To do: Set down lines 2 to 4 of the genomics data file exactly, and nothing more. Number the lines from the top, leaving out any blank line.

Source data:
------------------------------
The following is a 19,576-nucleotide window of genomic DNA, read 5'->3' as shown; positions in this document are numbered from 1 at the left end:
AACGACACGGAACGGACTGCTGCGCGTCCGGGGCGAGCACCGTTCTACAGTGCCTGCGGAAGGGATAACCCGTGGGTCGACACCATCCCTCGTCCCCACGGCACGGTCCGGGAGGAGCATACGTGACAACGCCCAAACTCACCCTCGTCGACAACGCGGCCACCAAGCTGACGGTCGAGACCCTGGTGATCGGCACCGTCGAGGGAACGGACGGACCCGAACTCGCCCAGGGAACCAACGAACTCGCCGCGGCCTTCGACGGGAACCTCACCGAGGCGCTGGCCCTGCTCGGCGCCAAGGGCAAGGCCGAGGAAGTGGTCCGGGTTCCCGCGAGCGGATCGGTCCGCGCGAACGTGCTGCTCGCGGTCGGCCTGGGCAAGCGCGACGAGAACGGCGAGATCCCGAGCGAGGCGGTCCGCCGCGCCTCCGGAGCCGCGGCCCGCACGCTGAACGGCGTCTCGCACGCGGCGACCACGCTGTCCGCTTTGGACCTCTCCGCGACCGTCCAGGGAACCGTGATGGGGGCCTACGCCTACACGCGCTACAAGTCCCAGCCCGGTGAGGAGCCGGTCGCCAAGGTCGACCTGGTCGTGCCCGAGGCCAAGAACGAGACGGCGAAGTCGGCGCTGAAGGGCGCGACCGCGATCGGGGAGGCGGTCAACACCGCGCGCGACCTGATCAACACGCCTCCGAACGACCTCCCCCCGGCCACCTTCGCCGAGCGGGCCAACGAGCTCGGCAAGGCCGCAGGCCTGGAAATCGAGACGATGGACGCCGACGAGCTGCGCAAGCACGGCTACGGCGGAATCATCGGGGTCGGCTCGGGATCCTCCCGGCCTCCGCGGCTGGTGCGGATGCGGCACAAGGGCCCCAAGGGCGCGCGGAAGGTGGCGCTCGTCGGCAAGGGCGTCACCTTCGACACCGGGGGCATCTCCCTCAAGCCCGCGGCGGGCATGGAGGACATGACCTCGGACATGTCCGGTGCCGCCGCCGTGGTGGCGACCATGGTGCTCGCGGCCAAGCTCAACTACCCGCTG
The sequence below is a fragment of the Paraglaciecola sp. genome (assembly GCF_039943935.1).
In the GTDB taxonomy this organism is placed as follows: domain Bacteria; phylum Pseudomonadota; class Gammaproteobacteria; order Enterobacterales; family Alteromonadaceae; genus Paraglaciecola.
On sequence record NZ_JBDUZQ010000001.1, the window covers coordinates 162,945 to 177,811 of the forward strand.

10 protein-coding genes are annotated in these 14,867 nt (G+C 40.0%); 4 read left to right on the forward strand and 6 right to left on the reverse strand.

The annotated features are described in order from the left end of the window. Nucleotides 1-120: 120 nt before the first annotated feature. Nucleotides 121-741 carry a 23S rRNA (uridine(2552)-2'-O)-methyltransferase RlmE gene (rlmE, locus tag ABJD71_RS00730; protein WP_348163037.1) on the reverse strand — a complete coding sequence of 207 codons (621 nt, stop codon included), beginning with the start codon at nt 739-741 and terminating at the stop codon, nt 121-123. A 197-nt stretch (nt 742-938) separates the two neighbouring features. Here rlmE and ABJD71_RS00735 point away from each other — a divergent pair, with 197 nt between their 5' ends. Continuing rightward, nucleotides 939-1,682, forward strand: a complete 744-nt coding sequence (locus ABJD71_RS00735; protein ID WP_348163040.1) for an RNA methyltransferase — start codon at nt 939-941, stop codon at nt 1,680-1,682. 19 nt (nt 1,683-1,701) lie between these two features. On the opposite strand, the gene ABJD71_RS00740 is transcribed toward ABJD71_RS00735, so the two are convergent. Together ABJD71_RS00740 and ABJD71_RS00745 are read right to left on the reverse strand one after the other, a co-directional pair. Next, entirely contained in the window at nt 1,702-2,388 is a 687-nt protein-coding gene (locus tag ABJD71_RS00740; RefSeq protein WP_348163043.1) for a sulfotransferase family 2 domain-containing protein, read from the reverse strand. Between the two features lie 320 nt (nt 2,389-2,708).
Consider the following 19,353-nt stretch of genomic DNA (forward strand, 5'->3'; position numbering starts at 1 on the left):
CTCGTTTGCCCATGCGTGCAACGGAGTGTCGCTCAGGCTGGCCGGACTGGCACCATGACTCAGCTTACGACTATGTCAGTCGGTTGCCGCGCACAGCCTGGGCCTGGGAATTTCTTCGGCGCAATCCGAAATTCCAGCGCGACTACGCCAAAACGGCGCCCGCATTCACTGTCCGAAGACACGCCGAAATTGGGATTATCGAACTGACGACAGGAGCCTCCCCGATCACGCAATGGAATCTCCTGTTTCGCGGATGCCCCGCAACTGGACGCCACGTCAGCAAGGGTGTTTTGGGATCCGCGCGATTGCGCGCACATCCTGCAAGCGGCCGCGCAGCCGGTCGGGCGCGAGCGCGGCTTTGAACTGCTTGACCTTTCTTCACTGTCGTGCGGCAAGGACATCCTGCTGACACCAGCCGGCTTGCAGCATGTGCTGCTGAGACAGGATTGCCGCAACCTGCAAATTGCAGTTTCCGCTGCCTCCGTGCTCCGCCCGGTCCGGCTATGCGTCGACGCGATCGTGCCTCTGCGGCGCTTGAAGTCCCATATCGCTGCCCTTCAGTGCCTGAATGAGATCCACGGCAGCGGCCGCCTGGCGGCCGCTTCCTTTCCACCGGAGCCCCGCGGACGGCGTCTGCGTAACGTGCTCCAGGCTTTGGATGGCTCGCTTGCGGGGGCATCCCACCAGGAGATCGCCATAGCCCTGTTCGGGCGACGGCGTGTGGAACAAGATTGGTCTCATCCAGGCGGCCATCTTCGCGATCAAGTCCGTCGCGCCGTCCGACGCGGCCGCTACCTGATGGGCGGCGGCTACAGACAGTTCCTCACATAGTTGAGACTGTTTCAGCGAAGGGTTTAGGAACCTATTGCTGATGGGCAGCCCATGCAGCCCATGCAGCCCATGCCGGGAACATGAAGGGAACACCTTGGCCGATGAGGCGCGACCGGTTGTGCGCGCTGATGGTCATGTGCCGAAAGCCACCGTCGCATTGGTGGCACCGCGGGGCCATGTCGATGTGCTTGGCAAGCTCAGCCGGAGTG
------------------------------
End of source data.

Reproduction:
AACGACACGGAACGGACTGCTGCGCGTCCGGGGCGAGCACCGTTCTACAGTGCCTGCGGAAGGGATAACCCGTGGGTCGACACCATCCCTCGTCCCCACGGCACGGTCCGGGAGGAGCATACGTGACAACGCCCAAACTCACCCTCGTCGACAACGCGGCCACCAAGCTGACGGTCGAGACCCTGGTGATCGGCACCGTCGAGGGAACGGACGGACCCGAACTCGCCCAGGGAACCAACGAACTCGCCGCGGCCTTCGACGGGAACCTCACCGAGGCGCTGGCCCTGCTCGGCGCCAAGGGCAAGGCCGAGGAAGTGGTCCGGGTTCCCGCGAGCGGATCGGTCCGCGCGAACGTGCTGCTCGCGGTCGGCCTGGGCAAGCGCGACGAGAACGGCGAGATCCCGAGCGAGGCGGTCCGCCGCGCCTCCGGAGCCGCGGCCCGCACGCTGAACGGCGTCTCGCACGCGGCGACCACGCTGTCCGCTTTGGACCTCTCCGCGACCGTCCAGGGAACCGTGATGGGGGCCTACGCCTACACGCGCTACAAGTCCCAGCCCGGTGAGGAGCCGGTCGCCAAGGTCGACCTGGTCGTGCCCGAGGCCAAGAACGAGACGGCGAAGTCGGCGCTGAAGGGCGCGACCGCGATCGGGGAGGCGGTCAACACCGCGCGCGACCTGATCAACACGCCTCCGAACGACCTCCCCCCGGCCACCTTCGCCGAGCGGGCCAACGAGCTCGGCAAGGCCGCAGGCCTGGAAATCGAGACGATGGACGCCGACGAGCTGCGCAAGCACGGCTACGGCGGAATCATCGGGGTCGGCTCGGGATCCTCCCGGCCTCCGCGGCTGGTGCGGATGCGGCACAAGGGCCCCAAGGGCGCGCGGAAGGTGGCGCTCGTCGGCAAGGGCGTCACCTTCGACACCGGGGGCATCTCCCTCAAGCCCGCGGCGGGCATGGAGGACATGACCTCGGACATGTCCGGTGCCGCCGCCGTGGTGGCGACCATGGTGCTCGCGGCCAAGCTCAACTACCCGCTG
The sequence below is a fragment of the Paraglaciecola sp. genome (assembly GCF_039943935.1).
In the GTDB taxonomy this organism is placed as follows: domain Bacteria; phylum Pseudomonadota; class Gammaproteobacteria; order Enterobacterales; family Alteromonadaceae; genus Paraglaciecola.